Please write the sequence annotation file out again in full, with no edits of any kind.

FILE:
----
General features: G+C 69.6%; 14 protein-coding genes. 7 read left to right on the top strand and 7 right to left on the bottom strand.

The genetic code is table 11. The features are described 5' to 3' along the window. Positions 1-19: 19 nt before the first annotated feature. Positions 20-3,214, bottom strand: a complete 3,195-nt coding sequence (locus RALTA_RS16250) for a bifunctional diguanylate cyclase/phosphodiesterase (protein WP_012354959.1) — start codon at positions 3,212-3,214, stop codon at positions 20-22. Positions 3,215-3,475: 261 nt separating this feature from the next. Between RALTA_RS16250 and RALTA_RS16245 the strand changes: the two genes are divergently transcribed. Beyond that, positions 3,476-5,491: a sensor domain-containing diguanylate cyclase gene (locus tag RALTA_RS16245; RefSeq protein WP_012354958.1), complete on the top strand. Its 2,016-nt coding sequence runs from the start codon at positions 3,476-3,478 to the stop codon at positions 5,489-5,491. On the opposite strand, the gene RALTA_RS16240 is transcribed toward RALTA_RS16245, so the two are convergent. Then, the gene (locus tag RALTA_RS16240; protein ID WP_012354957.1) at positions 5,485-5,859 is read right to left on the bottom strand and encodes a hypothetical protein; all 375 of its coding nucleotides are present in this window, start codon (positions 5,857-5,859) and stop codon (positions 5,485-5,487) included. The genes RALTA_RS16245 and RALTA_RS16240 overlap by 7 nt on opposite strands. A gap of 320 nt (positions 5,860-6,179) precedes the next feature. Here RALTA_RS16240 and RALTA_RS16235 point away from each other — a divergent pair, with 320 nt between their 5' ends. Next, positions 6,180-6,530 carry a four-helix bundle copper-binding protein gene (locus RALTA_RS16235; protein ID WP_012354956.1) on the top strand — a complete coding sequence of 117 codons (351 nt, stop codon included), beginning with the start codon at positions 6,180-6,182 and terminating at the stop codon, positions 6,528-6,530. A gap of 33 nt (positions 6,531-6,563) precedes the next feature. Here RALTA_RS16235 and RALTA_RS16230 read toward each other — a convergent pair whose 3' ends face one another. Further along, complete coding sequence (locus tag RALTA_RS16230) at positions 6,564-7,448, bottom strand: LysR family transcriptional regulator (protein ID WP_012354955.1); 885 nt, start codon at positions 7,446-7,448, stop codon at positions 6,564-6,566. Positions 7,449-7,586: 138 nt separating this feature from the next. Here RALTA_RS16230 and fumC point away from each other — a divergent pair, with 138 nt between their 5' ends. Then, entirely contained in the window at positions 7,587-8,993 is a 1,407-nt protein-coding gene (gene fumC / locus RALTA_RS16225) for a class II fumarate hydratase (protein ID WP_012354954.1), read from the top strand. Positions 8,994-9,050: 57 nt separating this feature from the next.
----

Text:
General features: G+C 69.6%; 14 protein-coding genes. 7 read left to right on the top strand and 7 right to left on the bottom strand.

The genetic code is table 11. The features are described 5' to 3' along the window. Positions 1-19: 19 nt before the first annotated feature. Positions 20-3,214, bottom strand: a complete 3,195-nt coding sequence (locus RALTA_RS16250) for a bifunctional diguanylate cyclase/phosphodiesterase (protein WP_012354959.1) — start codon at positions 3,212-3,214, stop codon at positions 20-22. Positions 3,215-3,475: 261 nt separating this feature from the next. Between RALTA_RS16250 and RALTA_RS16245 the strand changes: the two genes are divergently transcribed. Beyond that, positions 3,476-5,491: a sensor domain-containing diguanylate cyclase gene (locus tag RALTA_RS16245; RefSeq protein WP_012354958.1), complete on the top strand. Its 2,016-nt coding sequence runs from the start codon at positions 3,476-3,478 to the stop codon at positions 5,489-5,491. On the opposite strand, the gene RALTA_RS16240 is transcribed toward RALTA_RS16245, so the two are convergent. Then, the gene (locus tag RALTA_RS16240; protein ID WP_012354957.1) at positions 5,485-5,859 is read right to left on the bottom strand and encodes a hypothetical protein; all 375 of its coding nucleotides are present in this window, start codon (positions 5,857-5,859) and stop codon (positions 5,485-5,487) included. The genes RALTA_RS16245 and RALTA_RS16240 overlap by 7 nt on opposite strands. A gap of 320 nt (positions 5,860-6,179) precedes the next feature. Here RALTA_RS16240 and RALTA_RS16235 point away from each other — a divergent pair, with 320 nt between their 5' ends. Next, positions 6,180-6,530 carry a four-helix bundle copper-binding protein gene (locus RALTA_RS16235; protein ID WP_012354956.1) on the top strand — a complete coding sequence of 117 codons (351 nt, stop codon included), beginning with the start codon at positions 6,180-6,182 and terminating at the stop codon, positions 6,528-6,530. A gap of 33 nt (positions 6,531-6,563) precedes the next feature. Here RALTA_RS16235 and RALTA_RS16230 read toward each other — a convergent pair whose 3' ends face one another. Further along, complete coding sequence (locus tag RALTA_RS16230) at positions 6,564-7,448, bottom strand: LysR family transcriptional regulator (protein ID WP_012354955.1); 885 nt, start codon at positions 7,446-7,448, stop codon at positions 6,564-6,566. Positions 7,449-7,586: 138 nt separating this feature from the next. Here RALTA_RS16230 and fumC point away from each other — a divergent pair, with 138 nt between their 5' ends. Then, entirely contained in the window at positions 7,587-8,993 is a 1,407-nt protein-coding gene (gene fumC / locus RALTA_RS16225) for a class II fumarate hydratase (protein ID WP_012354954.1), read from the top strand. Positions 8,994-9,050: 57 nt separating this feature from the next.